ThinkPad. The name ought to ring a bell. It's the quintessential business laptop that everyone has almost certainly seen, very likely used, and possibly owned during the past decade. Originally an IBM product, the ThinkPad line was sold off to Lenovo (along with the rest of the IBM PC division) about six years ago. Despite the change in ownership, the core product remained the same; love it or hate it, ThinkPad is the standard bearer for Lenovo laptops. Today we're looking at the latest representative of the ThinkPad Classic series, the T410.


The construction of the T410 has the famed magnesium alloy chassis with a black rubberized coating on the exterior. It's a solid construction that has proven itself time and again—a friend of mine has a similar ThinkPad design from before the Lenovo buyout, and that Pentium M product is now running Windows 7. ThinkPad's are extremely durable, even if they may not be quite as flashy as other laptops. Case in point, hinges are something that often wears out over the course of a laptop's lifetime, and the classic ThinkPad has shown itself to be very durable, even after more than five years. The T410 also continues the trend of having a latch for the cover, something that many laptops and notebooks now omit, and you can open the LCD past 180 degrees and have the display lie flat on the table if that's something you find useful.

Even with the solid construction, the ThinkPad T410 still checks in at a relatively light 5.0 lbs. with a 6-cell battery; Lenovo sent us a 9-cell battery to boost battery life, which adds a few ounces while improving battery life by ~50%. 5.0 lbs. certainly isn't going to win the prize for the lightest laptop, but put in perspective the T410 also packs in a speedy Core i5 CPU with a discrete NVIDIA Quadro NVS 3100M graphics card. The construction is also a bit thinner than previous ThinkPad designs, with a flat profile that packs away nicely into a laptop bag. The beveled edge on the palm rest makes the design work without creating a hard angle where your wrists would rest. The speakers are reasonable but not overly loud, but at least they don't distort at higher volumes. ASUS' N61J has some great built-in speakers, but the T410 will work for office presentations in a conference room. If you need more volume, external speakers are the way to go.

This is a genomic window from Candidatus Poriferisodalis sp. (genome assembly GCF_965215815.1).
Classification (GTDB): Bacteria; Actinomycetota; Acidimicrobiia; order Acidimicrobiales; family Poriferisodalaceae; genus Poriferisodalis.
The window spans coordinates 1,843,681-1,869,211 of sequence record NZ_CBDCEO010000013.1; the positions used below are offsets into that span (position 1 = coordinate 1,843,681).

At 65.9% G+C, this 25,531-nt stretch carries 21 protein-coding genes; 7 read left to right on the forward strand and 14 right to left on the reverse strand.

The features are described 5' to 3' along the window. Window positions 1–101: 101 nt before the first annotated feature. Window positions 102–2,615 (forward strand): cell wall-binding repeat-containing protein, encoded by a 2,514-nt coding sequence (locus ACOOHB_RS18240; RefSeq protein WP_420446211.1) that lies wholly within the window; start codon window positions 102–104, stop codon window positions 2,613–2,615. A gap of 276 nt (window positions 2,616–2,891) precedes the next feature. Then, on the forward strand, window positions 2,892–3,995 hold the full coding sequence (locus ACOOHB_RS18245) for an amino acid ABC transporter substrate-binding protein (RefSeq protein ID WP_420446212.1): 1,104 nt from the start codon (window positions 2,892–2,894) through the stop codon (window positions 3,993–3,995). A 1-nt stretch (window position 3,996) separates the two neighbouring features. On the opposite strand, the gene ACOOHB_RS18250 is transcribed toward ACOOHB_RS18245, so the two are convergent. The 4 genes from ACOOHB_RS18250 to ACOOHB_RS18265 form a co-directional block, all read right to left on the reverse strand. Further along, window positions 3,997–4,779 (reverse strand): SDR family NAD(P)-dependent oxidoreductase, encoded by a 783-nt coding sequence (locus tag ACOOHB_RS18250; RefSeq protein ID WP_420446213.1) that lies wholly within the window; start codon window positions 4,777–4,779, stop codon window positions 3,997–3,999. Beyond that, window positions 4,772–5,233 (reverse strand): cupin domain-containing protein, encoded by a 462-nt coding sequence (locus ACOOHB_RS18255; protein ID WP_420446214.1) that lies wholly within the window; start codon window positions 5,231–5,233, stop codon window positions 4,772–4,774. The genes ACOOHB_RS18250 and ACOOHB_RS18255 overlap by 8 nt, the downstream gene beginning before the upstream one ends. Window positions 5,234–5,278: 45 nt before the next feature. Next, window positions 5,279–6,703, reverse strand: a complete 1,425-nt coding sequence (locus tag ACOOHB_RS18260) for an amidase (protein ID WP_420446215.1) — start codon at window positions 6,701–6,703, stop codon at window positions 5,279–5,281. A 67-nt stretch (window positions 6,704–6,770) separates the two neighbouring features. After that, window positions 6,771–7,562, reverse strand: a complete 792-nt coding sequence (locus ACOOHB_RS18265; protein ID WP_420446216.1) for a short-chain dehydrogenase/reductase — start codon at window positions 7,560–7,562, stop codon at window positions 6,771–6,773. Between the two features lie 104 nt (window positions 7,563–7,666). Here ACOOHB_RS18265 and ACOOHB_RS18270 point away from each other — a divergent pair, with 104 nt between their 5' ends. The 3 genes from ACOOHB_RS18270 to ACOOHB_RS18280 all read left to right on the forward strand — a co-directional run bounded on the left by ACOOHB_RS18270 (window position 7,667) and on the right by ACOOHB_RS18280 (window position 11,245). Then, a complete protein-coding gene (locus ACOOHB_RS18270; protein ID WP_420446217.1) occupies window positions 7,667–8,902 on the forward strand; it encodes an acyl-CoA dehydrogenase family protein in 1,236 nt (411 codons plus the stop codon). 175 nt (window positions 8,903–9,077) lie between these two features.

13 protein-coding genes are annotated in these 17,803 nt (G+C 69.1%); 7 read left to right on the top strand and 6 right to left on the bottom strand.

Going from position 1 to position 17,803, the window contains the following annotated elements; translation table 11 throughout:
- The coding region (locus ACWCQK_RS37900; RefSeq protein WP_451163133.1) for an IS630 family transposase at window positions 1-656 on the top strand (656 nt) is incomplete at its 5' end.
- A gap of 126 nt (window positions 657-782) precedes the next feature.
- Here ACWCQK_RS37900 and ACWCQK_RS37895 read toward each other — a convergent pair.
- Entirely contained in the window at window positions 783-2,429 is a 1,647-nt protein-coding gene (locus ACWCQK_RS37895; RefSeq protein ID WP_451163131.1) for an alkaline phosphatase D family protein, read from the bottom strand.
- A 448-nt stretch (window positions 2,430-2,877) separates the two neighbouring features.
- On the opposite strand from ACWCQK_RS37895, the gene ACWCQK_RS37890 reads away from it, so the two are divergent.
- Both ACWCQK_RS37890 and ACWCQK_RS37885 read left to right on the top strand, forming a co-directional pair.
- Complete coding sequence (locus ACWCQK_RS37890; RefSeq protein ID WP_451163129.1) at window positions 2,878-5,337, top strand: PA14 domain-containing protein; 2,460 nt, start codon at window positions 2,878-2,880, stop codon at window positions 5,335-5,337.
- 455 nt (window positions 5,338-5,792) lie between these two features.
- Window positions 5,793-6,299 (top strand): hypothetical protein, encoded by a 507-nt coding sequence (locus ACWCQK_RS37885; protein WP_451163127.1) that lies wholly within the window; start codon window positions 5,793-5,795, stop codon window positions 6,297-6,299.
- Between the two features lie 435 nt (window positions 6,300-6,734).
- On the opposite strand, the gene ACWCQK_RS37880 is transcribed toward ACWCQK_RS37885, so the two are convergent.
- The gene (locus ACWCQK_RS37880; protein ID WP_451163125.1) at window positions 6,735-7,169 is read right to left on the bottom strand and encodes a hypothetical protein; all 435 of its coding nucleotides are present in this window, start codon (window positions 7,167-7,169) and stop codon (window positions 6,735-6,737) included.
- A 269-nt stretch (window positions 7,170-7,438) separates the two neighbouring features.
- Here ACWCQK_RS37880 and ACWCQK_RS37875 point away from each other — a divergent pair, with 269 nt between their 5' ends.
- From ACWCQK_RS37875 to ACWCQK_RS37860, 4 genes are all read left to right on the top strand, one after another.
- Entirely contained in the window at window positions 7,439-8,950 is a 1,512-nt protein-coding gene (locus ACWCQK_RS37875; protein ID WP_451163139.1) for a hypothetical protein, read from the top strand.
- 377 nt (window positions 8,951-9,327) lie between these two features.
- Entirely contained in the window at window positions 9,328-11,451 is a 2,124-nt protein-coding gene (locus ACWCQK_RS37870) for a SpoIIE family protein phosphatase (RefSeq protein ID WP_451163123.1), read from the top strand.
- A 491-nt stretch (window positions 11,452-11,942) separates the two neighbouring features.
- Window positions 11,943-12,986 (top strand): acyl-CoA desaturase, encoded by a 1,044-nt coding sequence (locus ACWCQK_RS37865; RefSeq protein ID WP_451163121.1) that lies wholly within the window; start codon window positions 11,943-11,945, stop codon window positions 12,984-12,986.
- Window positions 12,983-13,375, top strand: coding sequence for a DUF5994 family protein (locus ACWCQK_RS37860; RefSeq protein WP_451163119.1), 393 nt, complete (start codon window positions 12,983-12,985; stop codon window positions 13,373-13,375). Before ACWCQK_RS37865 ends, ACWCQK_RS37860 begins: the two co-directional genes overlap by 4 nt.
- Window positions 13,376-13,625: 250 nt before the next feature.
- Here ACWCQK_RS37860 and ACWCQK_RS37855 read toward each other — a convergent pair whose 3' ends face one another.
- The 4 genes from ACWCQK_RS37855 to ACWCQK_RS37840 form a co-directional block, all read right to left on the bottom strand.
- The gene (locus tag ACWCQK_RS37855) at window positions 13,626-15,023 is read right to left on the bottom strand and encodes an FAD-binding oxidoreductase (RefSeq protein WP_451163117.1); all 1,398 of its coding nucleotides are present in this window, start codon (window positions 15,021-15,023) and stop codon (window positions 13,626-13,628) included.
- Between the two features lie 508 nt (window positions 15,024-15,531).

The fast CPU and discrete GPU improve performance but also require additional cooling, and the cooling is one area where the T410 excels. Even under maximum load, the fan remains exceptionally quiet compared to the competition. Where plenty of other notebooks will hit 40-42 dB under full load, the T410 in testing topped out at just 33 dB—very impressive considering we're looking at a unit with an i5-540M CPU running at 2.53GHz (with Turbo Mode hitting up to 3.066GHz). If you want a bit more performance, the i7-620M (2.66GHz with 3.33GHz Turbo) is an available upgrade for the T410, showing just how well the cooling works. At idle, the T410 hovers right around the 30dB noise floor of our testing environment. The chassis also remains generally cool, with the hottest spots staying under 38C (100F) during testing in a 20C (68F) environment. To put this in proper perspective, the T410 is actually quieter and cooler than most of the CULV laptops we've tested!